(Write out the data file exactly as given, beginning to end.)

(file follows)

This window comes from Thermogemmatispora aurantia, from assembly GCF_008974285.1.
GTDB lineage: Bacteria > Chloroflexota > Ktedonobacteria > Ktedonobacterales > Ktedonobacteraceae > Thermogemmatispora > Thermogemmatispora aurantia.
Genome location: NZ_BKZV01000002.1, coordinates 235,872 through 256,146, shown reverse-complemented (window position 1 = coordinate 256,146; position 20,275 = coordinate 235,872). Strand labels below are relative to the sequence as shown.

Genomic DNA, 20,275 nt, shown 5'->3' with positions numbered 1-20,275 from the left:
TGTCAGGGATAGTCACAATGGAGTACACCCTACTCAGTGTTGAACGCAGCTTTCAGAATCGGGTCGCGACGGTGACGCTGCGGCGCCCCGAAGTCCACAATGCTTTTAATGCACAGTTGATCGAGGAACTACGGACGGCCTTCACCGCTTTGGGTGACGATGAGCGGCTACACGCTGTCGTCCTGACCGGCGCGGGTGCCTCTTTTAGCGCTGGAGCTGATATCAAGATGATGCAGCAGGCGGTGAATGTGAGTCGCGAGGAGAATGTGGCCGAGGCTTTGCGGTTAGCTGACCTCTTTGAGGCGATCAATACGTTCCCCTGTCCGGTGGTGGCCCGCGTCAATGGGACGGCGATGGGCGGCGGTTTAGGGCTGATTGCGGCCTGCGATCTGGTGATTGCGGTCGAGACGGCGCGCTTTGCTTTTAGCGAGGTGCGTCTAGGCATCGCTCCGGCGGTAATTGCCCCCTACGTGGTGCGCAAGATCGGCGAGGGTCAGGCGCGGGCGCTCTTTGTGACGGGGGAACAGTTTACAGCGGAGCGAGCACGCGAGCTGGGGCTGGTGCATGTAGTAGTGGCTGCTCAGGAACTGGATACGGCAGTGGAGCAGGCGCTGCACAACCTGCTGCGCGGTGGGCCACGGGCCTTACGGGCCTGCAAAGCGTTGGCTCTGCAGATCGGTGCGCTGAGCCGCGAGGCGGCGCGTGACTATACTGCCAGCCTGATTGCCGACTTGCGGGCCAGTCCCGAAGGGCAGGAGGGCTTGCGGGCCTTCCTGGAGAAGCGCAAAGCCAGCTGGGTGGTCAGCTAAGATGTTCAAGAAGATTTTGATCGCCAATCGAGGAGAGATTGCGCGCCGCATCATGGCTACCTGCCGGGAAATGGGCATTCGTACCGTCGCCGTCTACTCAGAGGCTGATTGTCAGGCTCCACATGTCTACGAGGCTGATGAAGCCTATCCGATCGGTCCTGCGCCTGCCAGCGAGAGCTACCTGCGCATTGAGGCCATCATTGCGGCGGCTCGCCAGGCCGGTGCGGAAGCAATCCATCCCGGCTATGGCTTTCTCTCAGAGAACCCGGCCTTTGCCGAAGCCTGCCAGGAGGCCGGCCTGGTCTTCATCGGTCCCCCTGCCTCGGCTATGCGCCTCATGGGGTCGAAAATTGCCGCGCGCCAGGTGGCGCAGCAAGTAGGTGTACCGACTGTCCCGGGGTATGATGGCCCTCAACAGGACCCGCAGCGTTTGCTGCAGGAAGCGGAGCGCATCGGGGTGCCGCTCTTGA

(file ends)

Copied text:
This window comes from Thermogemmatispora aurantia, from assembly GCF_008974285.1.
GTDB lineage: Bacteria > Chloroflexota > Ktedonobacteria > Ktedonobacterales > Ktedonobacteraceae > Thermogemmatispora > Thermogemmatispora aurantia.
Genome location: NZ_BKZV01000002.1, coordinates 235,872 through 256,146, shown reverse-complemented (window position 1 = coordinate 256,146; position 20,275 = coordinate 235,872). Strand labels below are relative to the sequence as shown.

Genomic DNA, 20,275 nt, shown 5'->3' with positions numbered 1-20,275 from the left:
TGTCAGGGATAGTCACAATGGAGTACACCCTACTCAGTGTTGAACGCAGCTTTCAGAATCGGGTCGCGACGGTGACGCTGCGGCGCCCCGAAGTCCACAATGCTTTTAATGCACAGTTGATCGAGGAACTACGGACGGCCTTCACCGCTTTGGGTGACGATGAGCGGCTACACGCTGTCGTCCTGACCGGCGCGGGTGCCTCTTTTAGCGCTGGAGCTGATATCAAGATGATGCAGCAGGCGGTGAATGTGAGTCGCGAGGAGAATGTGGCCGAGGCTTTGCGGTTAGCTGACCTCTTTGAGGCGATCAATACGTTCCCCTGTCCGGTGGTGGCCCGCGTCAATGGGACGGCGATGGGCGGCGGTTTAGGGCTGATTGCGGCCTGCGATCTGGTGATTGCGGTCGAGACGGCGCGCTTTGCTTTTAGCGAGGTGCGTCTAGGCATCGCTCCGGCGGTAATTGCCCCCTACGTGGTGCGCAAGATCGGCGAGGGTCAGGCGCGGGCGCTCTTTGTGACGGGGGAACAGTTTACAGCGGAGCGAGCACGCGAGCTGGGGCTGGTGCATGTAGTAGTGGCTGCTCAGGAACTGGATACGGCAGTGGAGCAGGCGCTGCACAACCTGCTGCGCGGTGGGCCACGGGCCTTACGGGCCTGCAAAGCGTTGGCTCTGCAGATCGGTGCGCTGAGCCGCGAGGCGGCGCGTGACTATACTGCCAGCCTGATTGCCGACTTGCGGGCCAGTCCCGAAGGGCAGGAGGGCTTGCGGGCCTTCCTGGAGAAGCGCAAAGCCAGCTGGGTGGTCAGCTAAGATGTTCAAGAAGATTTTGATCGCCAATCGAGGAGAGATTGCGCGCCGCATCATGGCTACCTGCCGGGAAATGGGCATTCGTACCGTCGCCGTCTACTCAGAGGCTGATTGTCAGGCTCCACATGTCTACGAGGCTGATGAAGCCTATCCGATCGGTCCTGCGCCTGCCAGCGAGAGCTACCTGCGCATTGAGGCCATCATTGCGGCGGCTCGCCAGGCCGGTGCGGAAGCAATCCATCCCGGCTATGGCTTTCTCTCAGAGAACCCGGCCTTTGCCGAAGCCTGCCAGGAGGCCGGCCTGGTCTTCATCGGTCCCCCTGCCTCGGCTATGCGCCTCATGGGGTCGAAAATTGCCGCGCGCCAGGTGGCGCAGCAAGTAGGTGTACCGACTGTCCCGGGGTATGATGGCCCTCAACAGGACCCGCAGCGTTTGCTGCAGGAAGCGGAGCGCATCGGGGTGCCGCTCTTGA